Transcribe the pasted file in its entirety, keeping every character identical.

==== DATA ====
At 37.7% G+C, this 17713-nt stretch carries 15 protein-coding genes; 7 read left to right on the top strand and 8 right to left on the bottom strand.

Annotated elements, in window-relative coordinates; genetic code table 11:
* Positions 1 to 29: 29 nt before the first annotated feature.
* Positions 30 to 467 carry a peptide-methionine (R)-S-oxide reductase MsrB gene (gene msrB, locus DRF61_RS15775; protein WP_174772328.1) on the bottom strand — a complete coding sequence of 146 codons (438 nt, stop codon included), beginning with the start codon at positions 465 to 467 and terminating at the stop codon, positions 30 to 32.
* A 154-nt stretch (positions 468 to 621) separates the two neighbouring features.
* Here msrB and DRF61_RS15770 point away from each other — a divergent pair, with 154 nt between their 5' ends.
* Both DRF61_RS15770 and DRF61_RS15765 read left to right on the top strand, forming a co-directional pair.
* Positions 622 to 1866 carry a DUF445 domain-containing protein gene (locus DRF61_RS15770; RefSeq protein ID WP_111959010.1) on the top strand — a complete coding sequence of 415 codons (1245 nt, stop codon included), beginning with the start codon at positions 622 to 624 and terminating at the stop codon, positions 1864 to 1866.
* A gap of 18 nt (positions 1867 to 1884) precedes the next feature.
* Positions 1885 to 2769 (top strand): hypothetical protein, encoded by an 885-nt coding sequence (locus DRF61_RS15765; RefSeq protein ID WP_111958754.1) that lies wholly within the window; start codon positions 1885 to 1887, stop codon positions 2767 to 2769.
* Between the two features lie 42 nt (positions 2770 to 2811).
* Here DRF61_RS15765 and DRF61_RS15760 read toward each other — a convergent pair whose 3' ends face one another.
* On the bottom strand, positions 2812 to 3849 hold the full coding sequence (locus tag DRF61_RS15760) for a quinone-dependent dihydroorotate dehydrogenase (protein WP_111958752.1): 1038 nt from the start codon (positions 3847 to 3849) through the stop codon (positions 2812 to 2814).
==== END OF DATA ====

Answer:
At 37.7% G+C, this 17713-nt stretch carries 15 protein-coding genes; 7 read left to right on the top strand and 8 right to left on the bottom strand.

Annotated elements, in window-relative coordinates; genetic code table 11:
* Positions 1 to 29: 29 nt before the first annotated feature.
* Positions 30 to 467 carry a peptide-methionine (R)-S-oxide reductase MsrB gene (gene msrB, locus DRF61_RS15775; protein WP_174772328.1) on the bottom strand — a complete coding sequence of 146 codons (438 nt, stop codon included), beginning with the start codon at positions 465 to 467 and terminating at the stop codon, positions 30 to 32.
* A 154-nt stretch (positions 468 to 621) separates the two neighbouring features.
* Here msrB and DRF61_RS15770 point away from each other — a divergent pair, with 154 nt between their 5' ends.
* Both DRF61_RS15770 and DRF61_RS15765 read left to right on the top strand, forming a co-directional pair.
* Positions 622 to 1866 carry a DUF445 domain-containing protein gene (locus DRF61_RS15770; RefSeq protein ID WP_111959010.1) on the top strand — a complete coding sequence of 415 codons (1245 nt, stop codon included), beginning with the start codon at positions 622 to 624 and terminating at the stop codon, positions 1864 to 1866.
* A gap of 18 nt (positions 1867 to 1884) precedes the next feature.
* Positions 1885 to 2769 (top strand): hypothetical protein, encoded by an 885-nt coding sequence (locus DRF61_RS15765; RefSeq protein ID WP_111958754.1) that lies wholly within the window; start codon positions 1885 to 1887, stop codon positions 2767 to 2769.
* Between the two features lie 42 nt (positions 2770 to 2811).
* Here DRF61_RS15765 and DRF61_RS15760 read toward each other — a convergent pair whose 3' ends face one another.
* On the bottom strand, positions 2812 to 3849 hold the full coding sequence (locus tag DRF61_RS15760) for a quinone-dependent dihydroorotate dehydrogenase (protein WP_111958752.1): 1038 nt from the start codon (positions 3847 to 3849) through the stop codon (positions 2812 to 2814).